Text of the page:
Facebook Artist in Trouble After Recent Podcast


The graffiti artist who made a fortune painting the walls of Facebook’s headquarters has found himself in some trouble after a recent podcast. On a recent episode of DVDASA, a podcast he hosts with porn star Asa Akira, David Choe painted a painfully detailed picture of sexually assaulting his masseuse. Audience reaction to what Choe later called “bad storytelling” was not great, leading to Choe posting an explanation of the story on the DVDASA webpage.

David Choe is a successful graffiti artist and entertainer. He made millions of dollars when he painted murals for Facebook headquarters in 2007, and chose to receive company stock as payment instead of cash. He stars in a show called Thumbs Up! which is a documentary web series about hitch-hiking and is currently filming its fourth season. Choe is also the co-host of DVDASA, a dark-comedy podcast that claims to help youth with relationships and sexuality, but a recent episode of the podcast has landed the Facebook artist in some trouble with his listeners.

On March 10, during an episode of DVDASA, Choe shared a sexually explicit story with listeners detailing how he forced his masseuse to perform sexual acts on him despite the fact she was saying no. He went on to describe “the thrill of the possibility of going to jail,” and then defended his actions later in the podcast by claiming that although the masseuse said no she “said yes with her eyes.”

Since the airing of the DVDASA podcast, Choe has made an official statement on the podcast’s website denying he is a rapist and assuring his audience that “if [he] is guilty of anything, it’s bad storytelling.” Choe claims that his podcast was misunderstood, and that his show DVDASA is merely an extension of his art. The incident has since become a part of the ongoing debate over whether or not artists should be held socially accountable for the art they produce. Choe concludes his statement by saying that his podcast is intended to be challenging and provocative, and that it is a “dark, tasteless, irreverent show where [the hosts] f**k with everyone listening.”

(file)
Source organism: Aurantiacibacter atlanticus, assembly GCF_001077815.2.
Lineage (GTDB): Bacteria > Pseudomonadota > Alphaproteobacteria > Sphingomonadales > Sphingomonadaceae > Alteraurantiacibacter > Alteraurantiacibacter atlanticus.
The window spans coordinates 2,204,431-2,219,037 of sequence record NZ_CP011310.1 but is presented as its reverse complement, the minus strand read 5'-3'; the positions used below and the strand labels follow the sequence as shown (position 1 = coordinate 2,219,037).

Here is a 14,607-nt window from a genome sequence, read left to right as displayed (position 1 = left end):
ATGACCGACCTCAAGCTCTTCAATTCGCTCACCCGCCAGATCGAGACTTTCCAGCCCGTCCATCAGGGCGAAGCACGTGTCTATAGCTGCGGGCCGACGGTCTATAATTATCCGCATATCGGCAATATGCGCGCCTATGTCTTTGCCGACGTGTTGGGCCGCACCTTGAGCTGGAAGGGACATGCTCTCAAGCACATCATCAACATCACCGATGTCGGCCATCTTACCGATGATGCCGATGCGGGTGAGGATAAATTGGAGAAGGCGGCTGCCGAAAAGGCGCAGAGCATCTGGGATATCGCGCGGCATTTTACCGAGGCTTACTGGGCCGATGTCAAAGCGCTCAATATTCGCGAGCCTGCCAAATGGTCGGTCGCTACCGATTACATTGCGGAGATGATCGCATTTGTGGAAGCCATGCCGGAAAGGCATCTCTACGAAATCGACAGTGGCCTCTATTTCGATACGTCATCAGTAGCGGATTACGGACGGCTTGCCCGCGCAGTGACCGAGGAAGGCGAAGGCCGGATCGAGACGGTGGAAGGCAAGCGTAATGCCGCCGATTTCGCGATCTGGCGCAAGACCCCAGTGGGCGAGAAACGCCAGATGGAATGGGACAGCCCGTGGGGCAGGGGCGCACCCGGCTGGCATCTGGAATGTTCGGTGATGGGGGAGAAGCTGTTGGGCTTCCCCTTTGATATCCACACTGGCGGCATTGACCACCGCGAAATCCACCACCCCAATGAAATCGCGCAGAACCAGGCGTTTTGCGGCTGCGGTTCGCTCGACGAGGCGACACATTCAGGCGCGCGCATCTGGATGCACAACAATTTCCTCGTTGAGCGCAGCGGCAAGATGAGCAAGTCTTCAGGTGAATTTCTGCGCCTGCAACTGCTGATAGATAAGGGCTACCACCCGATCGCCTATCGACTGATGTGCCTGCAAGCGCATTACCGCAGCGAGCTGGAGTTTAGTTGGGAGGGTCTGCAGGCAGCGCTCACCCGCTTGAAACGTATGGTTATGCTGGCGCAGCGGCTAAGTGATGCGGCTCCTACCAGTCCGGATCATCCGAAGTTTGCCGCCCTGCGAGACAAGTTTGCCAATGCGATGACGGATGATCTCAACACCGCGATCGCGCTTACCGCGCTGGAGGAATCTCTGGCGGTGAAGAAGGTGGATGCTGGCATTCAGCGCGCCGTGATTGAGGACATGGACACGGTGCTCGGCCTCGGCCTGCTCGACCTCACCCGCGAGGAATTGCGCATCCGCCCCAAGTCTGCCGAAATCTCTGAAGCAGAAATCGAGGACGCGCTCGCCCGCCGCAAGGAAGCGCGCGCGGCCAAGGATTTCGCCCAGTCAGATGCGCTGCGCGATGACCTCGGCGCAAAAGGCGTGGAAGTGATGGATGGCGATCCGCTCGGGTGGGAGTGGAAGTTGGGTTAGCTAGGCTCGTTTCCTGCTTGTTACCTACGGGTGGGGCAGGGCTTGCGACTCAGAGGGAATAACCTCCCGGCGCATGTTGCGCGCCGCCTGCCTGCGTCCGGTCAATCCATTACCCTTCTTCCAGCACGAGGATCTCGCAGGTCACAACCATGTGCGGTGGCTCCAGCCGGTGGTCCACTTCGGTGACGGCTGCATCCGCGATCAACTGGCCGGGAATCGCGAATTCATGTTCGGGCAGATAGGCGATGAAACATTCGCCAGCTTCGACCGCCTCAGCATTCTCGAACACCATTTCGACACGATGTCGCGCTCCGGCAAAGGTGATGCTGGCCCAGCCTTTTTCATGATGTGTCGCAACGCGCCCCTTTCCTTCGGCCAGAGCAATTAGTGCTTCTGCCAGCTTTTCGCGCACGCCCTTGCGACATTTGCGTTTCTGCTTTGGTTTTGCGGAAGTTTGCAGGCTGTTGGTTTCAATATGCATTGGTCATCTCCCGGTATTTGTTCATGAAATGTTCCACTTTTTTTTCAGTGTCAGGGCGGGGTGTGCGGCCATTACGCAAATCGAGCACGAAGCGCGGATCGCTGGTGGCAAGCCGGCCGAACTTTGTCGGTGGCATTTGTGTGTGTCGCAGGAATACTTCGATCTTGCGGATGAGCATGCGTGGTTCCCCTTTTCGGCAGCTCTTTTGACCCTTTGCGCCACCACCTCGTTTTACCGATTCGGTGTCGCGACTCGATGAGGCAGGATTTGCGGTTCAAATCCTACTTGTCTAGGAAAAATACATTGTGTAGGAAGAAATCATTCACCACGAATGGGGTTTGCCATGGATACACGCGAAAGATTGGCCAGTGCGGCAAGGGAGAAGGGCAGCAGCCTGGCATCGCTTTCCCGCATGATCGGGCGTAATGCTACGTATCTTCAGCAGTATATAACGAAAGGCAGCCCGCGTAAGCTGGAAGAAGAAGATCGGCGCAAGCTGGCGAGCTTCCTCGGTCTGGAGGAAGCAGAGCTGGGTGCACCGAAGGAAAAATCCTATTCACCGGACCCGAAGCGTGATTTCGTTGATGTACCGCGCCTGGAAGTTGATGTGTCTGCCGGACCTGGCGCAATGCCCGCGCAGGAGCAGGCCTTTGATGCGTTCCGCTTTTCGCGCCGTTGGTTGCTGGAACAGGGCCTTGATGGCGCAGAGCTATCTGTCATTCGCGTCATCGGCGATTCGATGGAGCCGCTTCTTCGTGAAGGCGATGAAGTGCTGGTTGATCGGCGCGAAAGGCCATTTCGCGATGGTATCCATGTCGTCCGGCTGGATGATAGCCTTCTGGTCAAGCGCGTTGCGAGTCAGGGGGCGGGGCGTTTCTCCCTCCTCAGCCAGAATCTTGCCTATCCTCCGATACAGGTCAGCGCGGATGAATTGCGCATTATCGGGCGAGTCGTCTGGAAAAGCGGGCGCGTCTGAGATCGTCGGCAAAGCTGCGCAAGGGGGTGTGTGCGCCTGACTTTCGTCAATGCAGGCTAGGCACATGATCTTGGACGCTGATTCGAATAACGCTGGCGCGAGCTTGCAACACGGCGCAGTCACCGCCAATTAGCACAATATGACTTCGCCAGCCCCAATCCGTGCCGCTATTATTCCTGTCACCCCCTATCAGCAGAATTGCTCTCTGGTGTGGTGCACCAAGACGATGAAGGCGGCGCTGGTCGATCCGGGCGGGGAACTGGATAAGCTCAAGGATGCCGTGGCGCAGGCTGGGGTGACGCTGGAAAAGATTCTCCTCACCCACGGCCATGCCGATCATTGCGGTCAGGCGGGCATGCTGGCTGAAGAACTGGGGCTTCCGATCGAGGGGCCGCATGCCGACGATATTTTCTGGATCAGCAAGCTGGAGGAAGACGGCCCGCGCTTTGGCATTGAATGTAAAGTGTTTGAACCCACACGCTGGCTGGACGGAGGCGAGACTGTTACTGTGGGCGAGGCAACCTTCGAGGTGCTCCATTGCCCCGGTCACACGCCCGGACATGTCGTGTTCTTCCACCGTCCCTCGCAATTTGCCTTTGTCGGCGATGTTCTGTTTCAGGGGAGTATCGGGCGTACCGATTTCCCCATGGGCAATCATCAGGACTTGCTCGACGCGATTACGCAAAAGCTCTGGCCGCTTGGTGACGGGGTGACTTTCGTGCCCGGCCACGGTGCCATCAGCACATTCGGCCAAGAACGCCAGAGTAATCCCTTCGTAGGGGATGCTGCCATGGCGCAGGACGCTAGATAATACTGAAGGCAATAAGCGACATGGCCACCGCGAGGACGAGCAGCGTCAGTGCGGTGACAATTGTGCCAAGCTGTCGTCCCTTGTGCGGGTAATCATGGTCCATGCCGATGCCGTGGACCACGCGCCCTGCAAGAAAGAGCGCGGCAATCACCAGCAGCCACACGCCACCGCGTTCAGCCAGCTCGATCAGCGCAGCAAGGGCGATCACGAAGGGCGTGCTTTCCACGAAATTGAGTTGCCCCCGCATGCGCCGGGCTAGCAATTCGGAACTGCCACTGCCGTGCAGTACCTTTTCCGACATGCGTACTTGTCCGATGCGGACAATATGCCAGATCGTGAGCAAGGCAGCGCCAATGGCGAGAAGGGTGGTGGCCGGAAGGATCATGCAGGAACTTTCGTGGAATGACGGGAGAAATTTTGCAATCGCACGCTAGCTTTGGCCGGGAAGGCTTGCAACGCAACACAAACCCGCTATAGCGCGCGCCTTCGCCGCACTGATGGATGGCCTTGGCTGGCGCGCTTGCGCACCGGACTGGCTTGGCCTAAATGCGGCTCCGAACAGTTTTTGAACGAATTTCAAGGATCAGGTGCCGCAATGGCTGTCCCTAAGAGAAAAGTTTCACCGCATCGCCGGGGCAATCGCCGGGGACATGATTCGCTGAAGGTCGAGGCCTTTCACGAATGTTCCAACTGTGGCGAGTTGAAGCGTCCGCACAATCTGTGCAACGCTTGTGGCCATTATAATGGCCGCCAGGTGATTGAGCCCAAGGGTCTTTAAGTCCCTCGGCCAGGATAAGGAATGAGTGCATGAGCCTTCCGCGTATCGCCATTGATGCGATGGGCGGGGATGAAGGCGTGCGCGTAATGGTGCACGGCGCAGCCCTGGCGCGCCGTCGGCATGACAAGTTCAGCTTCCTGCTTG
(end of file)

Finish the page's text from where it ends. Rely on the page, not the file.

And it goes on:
The March 10 podcast is not the first time David Choe has revealed his profoundly problematic views of women. Ion Magazine published an interview with Choe in 2010, during which he discussed public perception of him and his art. When asked about misogyny in his work, David Choe shared his mixed feelings towards women, explaining that he sometimes wants to “bow down … and kiss their feet,” and other times wants to “cut their heads off with a rusty chainsaw.” According to David Choe, however, the audience should not judge his work on his “horrible personality.”

David Choe has adamantly claimed that the story he told on DVDASA was not a representation of reality. The “just joking” defense that Choe invoked is not a novel justification, and representations of rape in art, and rape humor have come under scrutiny recently by many feminist thinkers. If Choe’s story was, as he said in his statement, “an extension of his art” then perhaps the larger question is, what was the message in that particular piece of art? David Choe told the story as himself, allowing the audience to believe it was an account of something that happened, and chuckled as he told his co-host how the woman he assaulted was “definitely, like, not into it, but she [wasn’t] stopping it either.” As Lindy West pointed out in How to Make a Rape Joke, “the key [to provocative subject matter] is to be a responsible person when you conduct your jokes.” So is the Facebook artist’s troubling humor in his recent podcast irresponsible? As comedian Patton Oswalt recently suggested during a discussion of responsibility in humor, jokes are funny when they do not make the victim into a punchline.

Commentary by Sandra Pugliese


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